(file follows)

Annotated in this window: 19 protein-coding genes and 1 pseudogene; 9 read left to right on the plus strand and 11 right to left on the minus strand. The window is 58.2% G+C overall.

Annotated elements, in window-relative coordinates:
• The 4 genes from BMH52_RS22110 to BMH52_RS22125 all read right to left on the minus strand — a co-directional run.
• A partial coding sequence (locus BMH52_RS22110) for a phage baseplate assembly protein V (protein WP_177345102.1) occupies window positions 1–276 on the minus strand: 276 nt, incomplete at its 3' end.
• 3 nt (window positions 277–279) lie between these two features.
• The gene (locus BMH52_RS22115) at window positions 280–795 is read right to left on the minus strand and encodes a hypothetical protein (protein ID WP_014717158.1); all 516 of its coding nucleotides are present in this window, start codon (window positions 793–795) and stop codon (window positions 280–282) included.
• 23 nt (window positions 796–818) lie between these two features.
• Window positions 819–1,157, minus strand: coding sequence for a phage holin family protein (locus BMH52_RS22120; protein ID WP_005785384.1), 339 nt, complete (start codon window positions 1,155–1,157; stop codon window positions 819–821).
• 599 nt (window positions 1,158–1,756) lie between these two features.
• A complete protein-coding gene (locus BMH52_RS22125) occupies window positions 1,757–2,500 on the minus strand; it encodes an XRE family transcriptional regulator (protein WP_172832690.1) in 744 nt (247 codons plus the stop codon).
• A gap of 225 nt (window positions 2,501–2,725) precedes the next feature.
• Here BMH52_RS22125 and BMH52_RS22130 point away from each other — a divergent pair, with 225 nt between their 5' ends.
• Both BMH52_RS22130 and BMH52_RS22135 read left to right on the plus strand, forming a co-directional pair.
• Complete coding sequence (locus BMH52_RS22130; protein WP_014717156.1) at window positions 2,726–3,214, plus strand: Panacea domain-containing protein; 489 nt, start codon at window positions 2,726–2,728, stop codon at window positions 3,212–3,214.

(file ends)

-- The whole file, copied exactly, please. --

Annotated in this window: 19 protein-coding genes and 1 pseudogene; 9 read left to right on the plus strand and 11 right to left on the minus strand. The window is 58.2% G+C overall.

Annotated elements, in window-relative coordinates:
• The 4 genes from BMH52_RS22110 to BMH52_RS22125 all read right to left on the minus strand — a co-directional run.
• A partial coding sequence (locus BMH52_RS22110) for a phage baseplate assembly protein V (protein WP_177345102.1) occupies window positions 1–276 on the minus strand: 276 nt, incomplete at its 3' end.
• 3 nt (window positions 277–279) lie between these two features.
• The gene (locus BMH52_RS22115) at window positions 280–795 is read right to left on the minus strand and encodes a hypothetical protein (protein ID WP_014717158.1); all 516 of its coding nucleotides are present in this window, start codon (window positions 793–795) and stop codon (window positions 280–282) included.
• 23 nt (window positions 796–818) lie between these two features.
• Window positions 819–1,157, minus strand: coding sequence for a phage holin family protein (locus BMH52_RS22120; protein ID WP_005785384.1), 339 nt, complete (start codon window positions 1,155–1,157; stop codon window positions 819–821).
• 599 nt (window positions 1,158–1,756) lie between these two features.
• A complete protein-coding gene (locus BMH52_RS22125) occupies window positions 1,757–2,500 on the minus strand; it encodes an XRE family transcriptional regulator (protein WP_172832690.1) in 744 nt (247 codons plus the stop codon).
• A gap of 225 nt (window positions 2,501–2,725) precedes the next feature.
• Here BMH52_RS22125 and BMH52_RS22130 point away from each other — a divergent pair, with 225 nt between their 5' ends.
• Both BMH52_RS22130 and BMH52_RS22135 read left to right on the plus strand, forming a co-directional pair.
• Complete coding sequence (locus BMH52_RS22130; protein WP_014717156.1) at window positions 2,726–3,214, plus strand: Panacea domain-containing protein; 489 nt, start codon at window positions 2,726–2,728, stop codon at window positions 3,212–3,214.